Corn Ice


The spring sun on thick ice creates a white granular surface we call corn ice. It occurs on all ice types.  It can be found in ice ranging from thaw stage 4 (weakening)  to 6 ('can't stand on it'). The granules are the well thawed surface layer of the the ice sheet. The has enough freeboard (about an inch per foot of thickness) to keep the top surface above the lake level so melt water drains to the lake level.  The air between the granules creates the light color by refraction and reflection. 

Ice less than a foot thick with corn ice is likely to be somewhere between dodgy and very dodgy and it should be stayed off of.  Corn ice can hide the texture of the underlying ice and can make it difficult to spot rotten candled ice (thaw stage 6, S2 ice).  It hardens up on nights near or below freezing as overnight ice.  It softens abruptly in strong sunshine.  The whole ice sheet can go from hard enough to skate on to too slushy to skate. in an hour or less. The same is true for ice biking.  Going out on ice covered with corn ice requires:

  • A careful assessment of the ice sheet thickness and state of thaw. 
  • Careful consideration of the past, expected and possible unexpected weather
  • An expectation that you have a higher than usual chance of falling through (claws, life jacket, cold water clothing, dry cell phone, throw rope, buddies, etc)
  • Acceptance that you could have to walk a long distance back to shore (take foot traction, wear neoprene or gortex socks, bring shoes if your skates are not removable)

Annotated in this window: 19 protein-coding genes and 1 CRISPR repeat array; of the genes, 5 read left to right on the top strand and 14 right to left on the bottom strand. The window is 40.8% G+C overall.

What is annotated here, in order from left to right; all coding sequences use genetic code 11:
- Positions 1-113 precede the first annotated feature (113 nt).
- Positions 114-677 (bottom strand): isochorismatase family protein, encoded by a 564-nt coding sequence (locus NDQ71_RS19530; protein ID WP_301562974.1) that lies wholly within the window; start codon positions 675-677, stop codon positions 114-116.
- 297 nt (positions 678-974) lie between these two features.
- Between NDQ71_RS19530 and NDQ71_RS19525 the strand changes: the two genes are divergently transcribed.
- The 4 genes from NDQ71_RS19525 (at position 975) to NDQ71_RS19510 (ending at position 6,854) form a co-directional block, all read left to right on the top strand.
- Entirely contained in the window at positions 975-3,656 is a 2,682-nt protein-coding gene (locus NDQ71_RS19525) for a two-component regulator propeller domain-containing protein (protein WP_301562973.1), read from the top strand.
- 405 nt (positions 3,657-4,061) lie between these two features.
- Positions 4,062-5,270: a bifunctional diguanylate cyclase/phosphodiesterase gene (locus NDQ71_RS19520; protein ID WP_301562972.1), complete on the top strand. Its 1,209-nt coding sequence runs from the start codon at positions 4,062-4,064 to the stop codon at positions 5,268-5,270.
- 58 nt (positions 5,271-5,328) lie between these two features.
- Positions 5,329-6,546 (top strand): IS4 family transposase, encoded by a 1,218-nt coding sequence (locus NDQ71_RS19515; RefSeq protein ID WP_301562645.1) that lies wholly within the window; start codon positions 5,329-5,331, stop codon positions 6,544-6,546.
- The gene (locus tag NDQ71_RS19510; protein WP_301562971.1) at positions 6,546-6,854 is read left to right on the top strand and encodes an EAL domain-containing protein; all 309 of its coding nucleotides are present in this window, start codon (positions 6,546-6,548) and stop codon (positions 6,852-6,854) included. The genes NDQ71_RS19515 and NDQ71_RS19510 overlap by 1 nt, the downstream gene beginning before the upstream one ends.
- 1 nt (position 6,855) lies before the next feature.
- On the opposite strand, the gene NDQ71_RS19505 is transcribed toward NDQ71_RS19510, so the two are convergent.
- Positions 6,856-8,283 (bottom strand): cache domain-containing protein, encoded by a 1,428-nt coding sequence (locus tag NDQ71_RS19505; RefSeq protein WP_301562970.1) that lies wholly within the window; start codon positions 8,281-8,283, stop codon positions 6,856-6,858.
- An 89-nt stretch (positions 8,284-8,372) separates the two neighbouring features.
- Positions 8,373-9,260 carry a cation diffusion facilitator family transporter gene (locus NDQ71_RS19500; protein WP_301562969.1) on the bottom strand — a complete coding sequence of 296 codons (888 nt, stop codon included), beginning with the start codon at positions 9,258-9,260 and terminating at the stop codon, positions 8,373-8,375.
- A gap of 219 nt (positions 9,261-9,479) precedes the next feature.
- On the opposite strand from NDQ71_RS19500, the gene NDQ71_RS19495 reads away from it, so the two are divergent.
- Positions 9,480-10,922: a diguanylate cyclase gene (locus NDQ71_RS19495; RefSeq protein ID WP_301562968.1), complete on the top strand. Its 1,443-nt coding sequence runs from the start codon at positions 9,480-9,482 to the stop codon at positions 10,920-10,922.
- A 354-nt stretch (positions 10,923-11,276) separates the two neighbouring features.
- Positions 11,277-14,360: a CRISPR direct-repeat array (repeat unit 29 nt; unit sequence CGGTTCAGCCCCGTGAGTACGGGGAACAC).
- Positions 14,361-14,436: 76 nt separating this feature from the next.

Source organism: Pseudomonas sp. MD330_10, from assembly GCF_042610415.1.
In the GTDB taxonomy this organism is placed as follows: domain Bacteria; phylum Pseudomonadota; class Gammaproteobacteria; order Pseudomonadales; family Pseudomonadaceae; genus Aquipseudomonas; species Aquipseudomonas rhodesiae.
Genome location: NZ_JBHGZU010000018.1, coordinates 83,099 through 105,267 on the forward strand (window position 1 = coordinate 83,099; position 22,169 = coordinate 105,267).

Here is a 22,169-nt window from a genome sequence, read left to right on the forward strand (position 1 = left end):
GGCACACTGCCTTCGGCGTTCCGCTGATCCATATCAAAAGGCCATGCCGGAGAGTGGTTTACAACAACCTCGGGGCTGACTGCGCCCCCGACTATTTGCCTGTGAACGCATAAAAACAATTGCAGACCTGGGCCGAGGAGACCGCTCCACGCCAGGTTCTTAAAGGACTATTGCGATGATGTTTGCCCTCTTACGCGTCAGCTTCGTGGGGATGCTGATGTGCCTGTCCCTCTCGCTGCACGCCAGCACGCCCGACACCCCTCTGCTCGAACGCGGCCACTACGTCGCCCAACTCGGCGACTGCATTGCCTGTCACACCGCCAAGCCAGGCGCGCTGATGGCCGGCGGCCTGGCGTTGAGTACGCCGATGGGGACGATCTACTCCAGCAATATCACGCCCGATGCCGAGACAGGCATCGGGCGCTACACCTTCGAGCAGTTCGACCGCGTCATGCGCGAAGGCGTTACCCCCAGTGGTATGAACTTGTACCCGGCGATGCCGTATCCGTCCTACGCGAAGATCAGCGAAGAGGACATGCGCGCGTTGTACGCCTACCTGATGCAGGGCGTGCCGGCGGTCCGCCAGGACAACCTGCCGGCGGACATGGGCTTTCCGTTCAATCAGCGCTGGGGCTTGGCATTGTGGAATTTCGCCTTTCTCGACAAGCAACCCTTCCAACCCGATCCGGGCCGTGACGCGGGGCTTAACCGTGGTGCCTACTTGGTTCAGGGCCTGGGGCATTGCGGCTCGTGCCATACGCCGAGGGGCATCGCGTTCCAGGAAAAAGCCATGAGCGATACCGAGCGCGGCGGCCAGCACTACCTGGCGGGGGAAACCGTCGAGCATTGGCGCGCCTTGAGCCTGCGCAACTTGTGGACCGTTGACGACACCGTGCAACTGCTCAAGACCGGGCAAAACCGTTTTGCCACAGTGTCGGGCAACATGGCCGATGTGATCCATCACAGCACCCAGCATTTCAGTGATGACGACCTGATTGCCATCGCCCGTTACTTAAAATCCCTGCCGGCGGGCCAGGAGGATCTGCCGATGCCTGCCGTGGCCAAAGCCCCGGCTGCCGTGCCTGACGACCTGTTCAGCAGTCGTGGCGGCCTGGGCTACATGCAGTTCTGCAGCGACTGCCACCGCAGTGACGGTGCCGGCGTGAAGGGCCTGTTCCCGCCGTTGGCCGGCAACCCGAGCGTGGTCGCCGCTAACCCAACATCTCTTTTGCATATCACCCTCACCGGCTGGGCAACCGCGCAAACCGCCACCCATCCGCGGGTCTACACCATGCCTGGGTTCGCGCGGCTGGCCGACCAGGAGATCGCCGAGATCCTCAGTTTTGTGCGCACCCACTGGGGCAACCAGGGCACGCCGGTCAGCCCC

• It is  possible to find your self in the water surrounded by thaw stage 7 ice that you can't get back on.


  It is common the corn ice to be intermittent at the 'couple inches scale as shown here and at the 'few feet scale.   The pole is 1.5" wide (see top picture). The underlying ice is S2 ice (small grain size) that is especially weak at this advanced thaw stage.  This corn ice pattern indictiave of S2 ice.  Use your test pole a LOT.  


Corn Ice close-up.  The plant is abouit three inches long. The granules might be better described as flakes.


Corn ice on pancake ice.  The picture is about four feet across. 


Corn ice on S1 (large grain) ice from a refrozen puddle hole-middle left side to whole right side of the picture.  The image is about 4 feet across. 

Corn ice can obscure weak ice.  The dark area in the center of the image is where I stepped through rotten candled ice (S2 at thaw stage 6).  Picture taken about 20 feet from the hole.